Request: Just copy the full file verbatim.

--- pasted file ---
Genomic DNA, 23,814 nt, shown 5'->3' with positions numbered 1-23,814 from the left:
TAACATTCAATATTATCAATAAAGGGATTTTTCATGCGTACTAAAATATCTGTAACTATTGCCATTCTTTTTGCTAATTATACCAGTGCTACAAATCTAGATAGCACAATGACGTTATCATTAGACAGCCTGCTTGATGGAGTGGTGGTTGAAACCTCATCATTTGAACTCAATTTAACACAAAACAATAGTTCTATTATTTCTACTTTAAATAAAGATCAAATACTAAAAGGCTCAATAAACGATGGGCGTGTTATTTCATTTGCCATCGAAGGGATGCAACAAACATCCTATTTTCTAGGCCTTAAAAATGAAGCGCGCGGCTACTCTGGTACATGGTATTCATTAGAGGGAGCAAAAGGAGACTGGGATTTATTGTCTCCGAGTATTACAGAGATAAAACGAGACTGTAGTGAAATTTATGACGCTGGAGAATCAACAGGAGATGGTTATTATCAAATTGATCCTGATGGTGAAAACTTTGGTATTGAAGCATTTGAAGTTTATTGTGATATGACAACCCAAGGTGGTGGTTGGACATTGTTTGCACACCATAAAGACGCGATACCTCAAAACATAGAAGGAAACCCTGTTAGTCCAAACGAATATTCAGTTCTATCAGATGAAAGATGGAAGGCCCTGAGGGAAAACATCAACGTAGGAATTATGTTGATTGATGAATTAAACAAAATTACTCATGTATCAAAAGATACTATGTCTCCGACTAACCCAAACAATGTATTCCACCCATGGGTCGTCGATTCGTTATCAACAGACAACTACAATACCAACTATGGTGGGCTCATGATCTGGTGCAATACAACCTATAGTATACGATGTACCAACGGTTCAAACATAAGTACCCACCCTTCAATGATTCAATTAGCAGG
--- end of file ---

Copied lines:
Genomic DNA, 23,814 nt, shown 5'->3' with positions numbered 1-23,814 from the left:
TAACATTCAATATTATCAATAAAGGGATTTTTCATGCGTACTAAAATATCTGTAACTATTGCCATTCTTTTTGCTAATTATACCAGTGCTACAAATCTAGATAGCACAATGACGTTATCATTAGACAGCCTGCTTGATGGAGTGGTGGTTGAAACCTCATCATTTGAACTCAATTTAACACAAAACAATAGTTCTATTATTTCTACTTTAAATAAAGATCAAATACTAAAAGGCTCAATAAACGATGGGCGTGTTATTTCATTTGCCATCGAAGGGATGCAACAAACATCCTATTTTCTAGGCCTTAAAAATGAAGCGCGCGGCTACTCTGGTACATGGTATTCATTAGAGGGAGCAAAAGGAGACTGGGATTTATTGTCTCCGAGTATTACAGAGATAAAACGAGACTGTAGTGAAATTTATGACGCTGGAGAATCAACAGGAGATGGTTATTATCAAATTGATCCTGATGGTGAAAACTTTGGTATTGAAGCATTTGAAGTTTATTGTGATATGACAACCCAAGGTGGTGGTTGGACATTGTTTGCACACCATAAAGACGCGATACCTCAAAACATAGAAGGAAACCCTGTTAGTCCAAACGAATATTCAGTTCTATCAGATGAAAGATGGAAGGCCCTGAGGGAAAACATCAACGTAGGAATTATGTTGATTGATGAATTAAACAAAATTACTCATGTATCAAAAGATACTATGTCTCCGACTAACCCAAACAATGTATTCCACCCATGGGTCGTCGATTCGTTATCAACAGACAACTACAATACCAACTATGGTGGGCTCATGATCTGGTGCAATACAACCTATAGTATACGATGTACCAACGGTTCAAACATAAGTACCCACCCTTCAATGATTCAATTAGCAGG